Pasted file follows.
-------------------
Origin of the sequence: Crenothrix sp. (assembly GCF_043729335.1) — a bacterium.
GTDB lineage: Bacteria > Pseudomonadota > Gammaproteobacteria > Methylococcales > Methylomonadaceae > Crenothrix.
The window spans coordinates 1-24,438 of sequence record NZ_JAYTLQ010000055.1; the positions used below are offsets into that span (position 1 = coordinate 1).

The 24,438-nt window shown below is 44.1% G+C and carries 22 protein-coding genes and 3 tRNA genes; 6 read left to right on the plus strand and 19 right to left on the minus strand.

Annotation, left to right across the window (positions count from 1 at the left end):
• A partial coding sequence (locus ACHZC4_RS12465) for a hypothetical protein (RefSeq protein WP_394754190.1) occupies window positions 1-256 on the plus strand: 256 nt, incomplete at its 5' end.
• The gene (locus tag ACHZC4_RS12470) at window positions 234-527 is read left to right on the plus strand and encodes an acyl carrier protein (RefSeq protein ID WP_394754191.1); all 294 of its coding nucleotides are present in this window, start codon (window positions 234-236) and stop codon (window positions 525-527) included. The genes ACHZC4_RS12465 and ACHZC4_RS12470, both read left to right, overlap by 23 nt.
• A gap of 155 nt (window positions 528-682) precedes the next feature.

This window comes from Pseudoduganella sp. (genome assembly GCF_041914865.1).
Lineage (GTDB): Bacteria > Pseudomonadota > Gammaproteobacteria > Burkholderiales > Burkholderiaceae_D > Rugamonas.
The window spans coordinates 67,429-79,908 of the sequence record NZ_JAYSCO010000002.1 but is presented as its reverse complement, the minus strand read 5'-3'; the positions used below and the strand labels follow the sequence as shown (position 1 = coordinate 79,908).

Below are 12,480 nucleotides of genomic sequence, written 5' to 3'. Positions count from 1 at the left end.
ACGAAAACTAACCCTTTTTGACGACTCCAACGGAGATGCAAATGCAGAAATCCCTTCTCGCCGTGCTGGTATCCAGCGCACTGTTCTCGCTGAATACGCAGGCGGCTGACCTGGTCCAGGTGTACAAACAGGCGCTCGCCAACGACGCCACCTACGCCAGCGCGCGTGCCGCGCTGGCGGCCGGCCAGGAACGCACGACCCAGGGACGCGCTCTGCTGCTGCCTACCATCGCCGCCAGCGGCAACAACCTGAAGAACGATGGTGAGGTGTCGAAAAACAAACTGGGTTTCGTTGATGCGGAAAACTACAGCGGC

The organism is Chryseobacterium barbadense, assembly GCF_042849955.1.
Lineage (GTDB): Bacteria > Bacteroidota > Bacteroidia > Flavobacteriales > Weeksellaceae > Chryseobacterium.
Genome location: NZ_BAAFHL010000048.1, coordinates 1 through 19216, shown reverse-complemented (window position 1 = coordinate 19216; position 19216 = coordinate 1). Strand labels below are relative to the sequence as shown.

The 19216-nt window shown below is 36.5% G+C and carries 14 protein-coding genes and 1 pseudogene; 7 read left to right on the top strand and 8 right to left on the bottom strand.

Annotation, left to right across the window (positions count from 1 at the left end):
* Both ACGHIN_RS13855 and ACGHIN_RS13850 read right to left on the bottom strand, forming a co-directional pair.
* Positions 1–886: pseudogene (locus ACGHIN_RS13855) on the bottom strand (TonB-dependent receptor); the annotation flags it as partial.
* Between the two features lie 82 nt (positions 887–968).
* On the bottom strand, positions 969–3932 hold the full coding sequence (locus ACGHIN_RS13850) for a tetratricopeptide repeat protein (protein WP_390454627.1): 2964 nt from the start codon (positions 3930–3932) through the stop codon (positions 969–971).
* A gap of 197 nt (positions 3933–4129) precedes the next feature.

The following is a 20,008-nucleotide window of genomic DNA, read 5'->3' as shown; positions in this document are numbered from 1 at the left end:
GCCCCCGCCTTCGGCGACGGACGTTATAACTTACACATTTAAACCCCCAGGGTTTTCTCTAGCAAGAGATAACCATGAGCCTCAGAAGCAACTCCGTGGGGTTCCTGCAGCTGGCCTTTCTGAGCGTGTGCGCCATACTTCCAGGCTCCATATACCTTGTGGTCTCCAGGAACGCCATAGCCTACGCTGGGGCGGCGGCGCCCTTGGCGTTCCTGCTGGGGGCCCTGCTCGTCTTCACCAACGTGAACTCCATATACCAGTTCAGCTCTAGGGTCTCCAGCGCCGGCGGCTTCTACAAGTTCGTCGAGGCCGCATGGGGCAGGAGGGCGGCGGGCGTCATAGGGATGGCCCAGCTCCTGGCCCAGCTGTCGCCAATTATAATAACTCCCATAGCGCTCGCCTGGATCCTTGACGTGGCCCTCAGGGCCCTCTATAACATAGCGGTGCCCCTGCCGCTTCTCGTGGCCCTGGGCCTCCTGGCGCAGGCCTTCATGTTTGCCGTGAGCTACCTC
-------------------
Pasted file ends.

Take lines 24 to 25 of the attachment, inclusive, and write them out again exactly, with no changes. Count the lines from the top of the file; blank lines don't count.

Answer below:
The following is a 20,008-nucleotide window of genomic DNA, read 5'->3' as shown; positions in this document are numbered from 1 at the left end:
GCCCCCGCCTTCGGCGACGGACGTTATAACTTACACATTTAAACCCCCAGGGTTTTCTCTAGCAAGAGATAACCATGAGCCTCAGAAGCAACTCCGTGGGGTTCCTGCAGCTGGCCTTTCTGAGCGTGTGCGCCATACTTCCAGGCTCCATATACCTTGTGGTCTCCAGGAACGCCATAGCCTACGCTGGGGCGGCGGCGCCCTTGGCGTTCCTGCTGGGGGCCCTGCTCGTCTTCACCAACGTGAACTCCATATACCAGTTCAGCTCTAGGGTCTCCAGCGCCGGCGGCTTCTACAAGTTCGTCGAGGCCGCATGGGGCAGGAGGGCGGCGGGCGTCATAGGGATGGCCCAGCTCCTGGCCCAGCTGTCGCCAATTATAATAACTCCCATAGCGCTCGCCTGGATCCTTGACGTGGCCCTCAGGGCCCTCTATAACATAGCGGTGCCCCTGCCGCTTCTCGTGGCCCTGGGCCTCCTGGCGCAGGCCTTCATGTTTGCCGTGAGCTACCTC